And yet in spite of this, we learn that the brain seeks out novelty and once more “gets excited when it updates.” This is why, as the authors describe, foraging animals will spend some time searching for a meal in new places even when they have a tried and true source. But then most of the book goes by before we see another in-depth scientific explanation.
Not until the end do Eagleman and Brandt explain that creativity is possible because of our enormous prefrontal cortex. Before that, readers don’t learn that it’s the prefrontal cortex that allows us to use our imagination to simulate the future — to consider what might happen down the road — and play out alternatives within our mind. The science on why our brains are willing and able to spend extra energy on innovation comes after a two-hundred-page argument that those are the skills crucial to creative success.
The book culminates with a critique of modern education and workplaces, providing evidence for the benefits of a strong investment in the arts and of incentivizing students and employees to engage in creative projects. The authors also urge the world to stop marginalizing women and people of color. “Access to creative schooling shouldn’t depend on your postal code,” they write.
Eagleman and Brandt point out that world-changing innovation can come from anyone. The fact that a lot of famous inventors were white men reflects their societal privilege, not biological differences among races or genders. Once again, they have the examples to prove their case, showing how an underfunded school transformed itself after a major investment in the arts.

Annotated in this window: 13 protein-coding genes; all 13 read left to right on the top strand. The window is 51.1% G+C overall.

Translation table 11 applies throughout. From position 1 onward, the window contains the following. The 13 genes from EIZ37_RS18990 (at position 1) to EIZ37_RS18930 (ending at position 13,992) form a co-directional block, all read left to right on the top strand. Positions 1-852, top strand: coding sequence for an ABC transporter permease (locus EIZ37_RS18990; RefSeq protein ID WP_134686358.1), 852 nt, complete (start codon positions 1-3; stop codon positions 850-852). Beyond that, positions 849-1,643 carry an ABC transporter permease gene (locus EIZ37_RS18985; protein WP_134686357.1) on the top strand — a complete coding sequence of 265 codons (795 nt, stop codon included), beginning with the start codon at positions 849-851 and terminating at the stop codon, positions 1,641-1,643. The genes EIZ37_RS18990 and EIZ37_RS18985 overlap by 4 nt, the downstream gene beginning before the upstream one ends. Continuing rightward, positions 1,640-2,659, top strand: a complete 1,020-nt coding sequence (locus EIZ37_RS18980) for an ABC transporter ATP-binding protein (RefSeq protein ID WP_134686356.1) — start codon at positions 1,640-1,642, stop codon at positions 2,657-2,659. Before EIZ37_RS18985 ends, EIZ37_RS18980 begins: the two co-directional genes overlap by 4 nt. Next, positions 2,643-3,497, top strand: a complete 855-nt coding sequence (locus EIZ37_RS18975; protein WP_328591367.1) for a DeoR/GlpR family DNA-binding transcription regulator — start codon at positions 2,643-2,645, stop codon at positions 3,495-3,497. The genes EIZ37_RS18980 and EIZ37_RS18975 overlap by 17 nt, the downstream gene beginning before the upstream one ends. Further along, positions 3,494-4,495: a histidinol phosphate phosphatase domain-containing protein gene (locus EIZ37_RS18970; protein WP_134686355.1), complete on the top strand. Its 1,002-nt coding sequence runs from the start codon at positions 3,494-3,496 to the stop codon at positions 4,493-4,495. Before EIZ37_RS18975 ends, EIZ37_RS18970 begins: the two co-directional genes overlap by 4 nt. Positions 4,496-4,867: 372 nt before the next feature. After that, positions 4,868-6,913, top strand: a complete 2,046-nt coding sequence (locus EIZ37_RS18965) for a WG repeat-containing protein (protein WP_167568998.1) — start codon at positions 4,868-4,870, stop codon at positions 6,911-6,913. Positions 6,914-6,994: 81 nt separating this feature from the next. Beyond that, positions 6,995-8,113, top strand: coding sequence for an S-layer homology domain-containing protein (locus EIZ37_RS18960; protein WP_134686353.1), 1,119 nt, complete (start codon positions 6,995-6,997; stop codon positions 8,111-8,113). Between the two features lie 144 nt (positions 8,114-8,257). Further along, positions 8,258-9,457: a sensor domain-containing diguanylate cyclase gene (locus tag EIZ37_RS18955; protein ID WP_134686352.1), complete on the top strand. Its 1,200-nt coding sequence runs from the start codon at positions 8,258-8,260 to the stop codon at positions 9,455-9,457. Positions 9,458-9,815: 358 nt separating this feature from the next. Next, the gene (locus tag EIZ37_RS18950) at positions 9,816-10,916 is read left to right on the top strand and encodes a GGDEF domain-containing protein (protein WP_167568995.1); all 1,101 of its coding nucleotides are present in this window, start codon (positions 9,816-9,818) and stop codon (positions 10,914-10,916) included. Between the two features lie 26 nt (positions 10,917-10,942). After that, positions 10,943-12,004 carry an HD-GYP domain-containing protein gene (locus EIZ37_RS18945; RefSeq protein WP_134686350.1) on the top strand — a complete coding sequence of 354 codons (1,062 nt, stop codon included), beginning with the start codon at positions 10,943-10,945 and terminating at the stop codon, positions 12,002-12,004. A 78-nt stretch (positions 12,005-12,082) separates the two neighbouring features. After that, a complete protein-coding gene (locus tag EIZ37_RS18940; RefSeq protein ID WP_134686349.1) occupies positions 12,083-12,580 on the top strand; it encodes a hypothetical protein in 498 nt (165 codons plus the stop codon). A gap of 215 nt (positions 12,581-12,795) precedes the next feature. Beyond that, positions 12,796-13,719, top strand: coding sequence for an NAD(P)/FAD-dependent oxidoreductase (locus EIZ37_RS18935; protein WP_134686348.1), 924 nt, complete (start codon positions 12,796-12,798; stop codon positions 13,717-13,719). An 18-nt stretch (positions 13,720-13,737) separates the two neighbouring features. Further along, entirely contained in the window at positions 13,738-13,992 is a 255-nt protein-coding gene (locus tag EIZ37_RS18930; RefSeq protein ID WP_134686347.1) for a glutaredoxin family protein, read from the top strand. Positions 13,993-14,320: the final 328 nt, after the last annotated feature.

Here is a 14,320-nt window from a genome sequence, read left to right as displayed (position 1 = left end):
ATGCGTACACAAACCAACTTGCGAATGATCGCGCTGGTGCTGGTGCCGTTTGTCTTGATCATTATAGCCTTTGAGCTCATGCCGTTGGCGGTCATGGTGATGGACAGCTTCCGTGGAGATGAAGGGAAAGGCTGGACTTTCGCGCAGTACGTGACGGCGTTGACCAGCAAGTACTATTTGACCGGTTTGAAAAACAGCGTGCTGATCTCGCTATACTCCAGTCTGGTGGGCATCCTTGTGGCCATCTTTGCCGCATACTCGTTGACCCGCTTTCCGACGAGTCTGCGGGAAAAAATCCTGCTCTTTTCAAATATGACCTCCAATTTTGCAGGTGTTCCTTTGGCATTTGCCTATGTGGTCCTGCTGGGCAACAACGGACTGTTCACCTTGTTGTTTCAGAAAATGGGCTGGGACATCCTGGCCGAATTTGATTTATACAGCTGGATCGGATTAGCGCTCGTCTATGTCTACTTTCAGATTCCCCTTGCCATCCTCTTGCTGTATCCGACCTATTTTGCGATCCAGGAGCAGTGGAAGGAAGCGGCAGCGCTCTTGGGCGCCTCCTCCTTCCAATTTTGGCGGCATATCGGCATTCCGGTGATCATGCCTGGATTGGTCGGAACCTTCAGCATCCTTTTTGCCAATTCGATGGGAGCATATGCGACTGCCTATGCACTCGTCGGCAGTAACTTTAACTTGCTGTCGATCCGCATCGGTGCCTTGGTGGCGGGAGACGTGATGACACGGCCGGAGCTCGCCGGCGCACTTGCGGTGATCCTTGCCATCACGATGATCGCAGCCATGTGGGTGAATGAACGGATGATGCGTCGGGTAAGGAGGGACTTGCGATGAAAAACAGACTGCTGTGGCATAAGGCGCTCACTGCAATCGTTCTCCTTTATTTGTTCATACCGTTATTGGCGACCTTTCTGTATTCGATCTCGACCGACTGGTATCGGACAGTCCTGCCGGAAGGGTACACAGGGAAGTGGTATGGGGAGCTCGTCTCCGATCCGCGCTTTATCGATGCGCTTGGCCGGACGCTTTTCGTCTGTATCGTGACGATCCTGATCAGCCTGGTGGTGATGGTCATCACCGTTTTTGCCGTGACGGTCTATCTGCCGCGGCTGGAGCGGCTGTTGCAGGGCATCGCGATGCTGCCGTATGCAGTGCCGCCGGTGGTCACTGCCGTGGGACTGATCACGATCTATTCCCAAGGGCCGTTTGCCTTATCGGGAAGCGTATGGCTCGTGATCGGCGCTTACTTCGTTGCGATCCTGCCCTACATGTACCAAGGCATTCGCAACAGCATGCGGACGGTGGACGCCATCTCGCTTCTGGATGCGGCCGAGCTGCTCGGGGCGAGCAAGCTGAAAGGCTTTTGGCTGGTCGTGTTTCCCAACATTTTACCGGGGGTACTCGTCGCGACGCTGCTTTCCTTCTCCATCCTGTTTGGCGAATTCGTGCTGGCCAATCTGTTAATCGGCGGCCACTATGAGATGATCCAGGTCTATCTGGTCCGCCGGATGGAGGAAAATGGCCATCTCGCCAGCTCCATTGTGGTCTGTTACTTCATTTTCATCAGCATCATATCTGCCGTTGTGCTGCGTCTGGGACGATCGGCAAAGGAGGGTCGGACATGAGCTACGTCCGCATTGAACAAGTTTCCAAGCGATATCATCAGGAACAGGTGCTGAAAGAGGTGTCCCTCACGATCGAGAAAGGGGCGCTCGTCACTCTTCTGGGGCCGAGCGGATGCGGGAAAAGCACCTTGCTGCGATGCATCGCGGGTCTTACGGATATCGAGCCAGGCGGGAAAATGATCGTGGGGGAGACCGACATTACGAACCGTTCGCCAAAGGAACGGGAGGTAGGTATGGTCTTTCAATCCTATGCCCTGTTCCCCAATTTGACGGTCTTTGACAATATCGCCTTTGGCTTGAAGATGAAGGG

While the authors take great care to discuss the projects and creative triumphs of people from various demographics, and make an earnest plea to value the ideas of the underserved, they give off the somewhat alienating vibe that they are fighting for the equal treatment of minds — the actual people attached to them are almost an afterthought. But rather than overanalyzing any specific wording, it’s easy to see that the authors see their call for the improved treatment of women and minorities as a necessary extension of their thesis: that creativity is defined by one’s culture. In a culture where people are mistreated, it’s that much harder to reach one’s potential.
At the end of The Runaway Species, Brandt and Eagleman implore us as a society to invest in imagination. Just as no one could predict that a physically weak, upright ape that exposes its belly to the world and depends on its parents for years would someday bend the world to its whim, no one can guess which — or whose! — ideas will take off.
Dan Robitzski is a recent graduate of the Science, Health & Environmental Reporting Program (SHERP) at New York University. Dan, a former neuroscientist who wanted to write about science instead of doing it, has written for Scientific American, Undark, Popular Mechanics, and others.